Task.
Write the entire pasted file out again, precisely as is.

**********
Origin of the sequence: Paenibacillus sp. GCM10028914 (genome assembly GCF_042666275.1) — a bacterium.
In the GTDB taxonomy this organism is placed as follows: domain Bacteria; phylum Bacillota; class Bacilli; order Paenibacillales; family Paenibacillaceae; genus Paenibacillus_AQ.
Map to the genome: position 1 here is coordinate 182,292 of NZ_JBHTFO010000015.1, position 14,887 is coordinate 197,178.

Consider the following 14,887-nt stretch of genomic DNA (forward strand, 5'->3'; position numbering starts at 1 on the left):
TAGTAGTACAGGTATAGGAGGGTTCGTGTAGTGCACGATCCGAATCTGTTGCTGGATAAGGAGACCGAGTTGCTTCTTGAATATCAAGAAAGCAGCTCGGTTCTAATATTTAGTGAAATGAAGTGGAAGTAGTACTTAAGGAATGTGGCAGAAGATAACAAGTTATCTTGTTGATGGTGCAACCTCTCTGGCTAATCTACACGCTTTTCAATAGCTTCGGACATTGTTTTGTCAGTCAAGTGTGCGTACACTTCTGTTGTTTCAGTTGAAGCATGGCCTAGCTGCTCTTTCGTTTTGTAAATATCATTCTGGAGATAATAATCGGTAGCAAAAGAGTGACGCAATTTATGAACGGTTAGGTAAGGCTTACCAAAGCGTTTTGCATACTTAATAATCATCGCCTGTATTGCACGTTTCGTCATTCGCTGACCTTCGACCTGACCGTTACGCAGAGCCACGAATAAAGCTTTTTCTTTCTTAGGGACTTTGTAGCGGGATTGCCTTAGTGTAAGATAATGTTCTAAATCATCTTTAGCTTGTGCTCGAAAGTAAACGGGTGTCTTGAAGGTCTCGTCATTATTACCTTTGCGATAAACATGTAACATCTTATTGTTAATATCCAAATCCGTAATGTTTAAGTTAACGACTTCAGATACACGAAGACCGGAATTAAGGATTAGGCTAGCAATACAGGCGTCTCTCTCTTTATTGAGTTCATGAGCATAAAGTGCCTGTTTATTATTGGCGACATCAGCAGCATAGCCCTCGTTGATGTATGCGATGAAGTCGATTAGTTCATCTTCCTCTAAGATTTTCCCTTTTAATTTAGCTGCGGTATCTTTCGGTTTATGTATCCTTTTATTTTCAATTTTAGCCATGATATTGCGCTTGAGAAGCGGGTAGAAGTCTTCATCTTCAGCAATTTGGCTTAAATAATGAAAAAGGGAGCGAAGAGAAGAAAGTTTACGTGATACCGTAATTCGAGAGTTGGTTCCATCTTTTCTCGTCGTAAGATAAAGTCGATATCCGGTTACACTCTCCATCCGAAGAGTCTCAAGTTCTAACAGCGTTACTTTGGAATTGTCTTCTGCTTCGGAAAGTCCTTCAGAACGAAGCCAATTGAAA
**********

Origin of the sequence: Paenibacillus sp. GCM10028914 (genome assembly GCF_042666275.1) — a bacterium.
In the GTDB taxonomy this organism is placed as follows: domain Bacteria; phylum Bacillota; class Bacilli; order Paenibacillales; family Paenibacillaceae; genus Paenibacillus_AQ.
Map to the genome: position 1 here is coordinate 182,292 of NZ_JBHTFO010000015.1, position 14,887 is coordinate 197,178.

Consider the following 14,887-nt stretch of genomic DNA (forward strand, 5'->3'; position numbering starts at 1 on the left):
TAGTAGTACAGGTATAGGAGGGTTCGTGTAGTGCACGATCCGAATCTGTTGCTGGATAAGGAGACCGAGTTGCTTCTTGAATATCAAGAAAGCAGCTCGGTTCTAATATTTAGTGAAATGAAGTGGAAGTAGTACTTAAGGAATGTGGCAGAAGATAACAAGTTATCTTGTTGATGGTGCAACCTCTCTGGCTAATCTACACGCTTTTCAATAGCTTCGGACATTGTTTTGTCAGTCAAGTGTGCGTACACTTCTGTTGTTTCAGTTGAAGCATGGCCTAGCTGCTCTTTCGTTTTGTAAATATCATTCTGGAGATAATAATCGGTAGCAAAAGAGTGACGCAATTTATGAACGGTTAGGTAAGGCTTACCAAAGCGTTTTGCATACTTAATAATCATCGCCTGTATTGCACGTTTCGTCATTCGCTGACCTTCGACCTGACCGTTACGCAGAGCCACGAATAAAGCTTTTTCTTTCTTAGGGACTTTGTAGCGGGATTGCCTTAGTGTAAGATAATGTTCTAAATCATCTTTAGCTTGTGCTCGAAAGTAAACGGGTGTCTTGAAGGTCTCGTCATTATTACCTTTGCGATAAACATGTAACATCTTATTGTTAATATCCAAATCCGTAATGTTTAAGTTAACGACTTCAGATACACGAAGACCGGAATTAAGGATTAGGCTAGCAATACAGGCGTCTCTCTCTTTATTGAGTTCATGAGCATAAAGTGCCTGTTTATTATTGGCGACATCAGCAGCATAGCCCTCGTTGATGTATGCGATGAAGTCGATTAGTTCATCTTCCTCTAAGATTTTCCCTTTTAATTTAGCTGCGGTATCTTTCGGTTTATGTATCCTTTTATTTTCAATTTTAGCCATGATATTGCGCTTGAGAAGCGGGTAGAAGTCTTCATCTTCAGCAATTTGGCTTAAATAATGAAAAAGGGAGCGAAGAGAAGAAAGTTTACGTGATACCGTAATTCGAGAGTTGGTTCCATCTTTTCTCGTCGTAAGATAAAGTCGATATCCGGTTACACTCTCCATCCGAAGAGTCTCAAGTTCTAACAGCGTTACTTTGGAATTGTCTTCTGCTTCGGAAAGTCCTTCAGAACGAAGCCAATTGAAA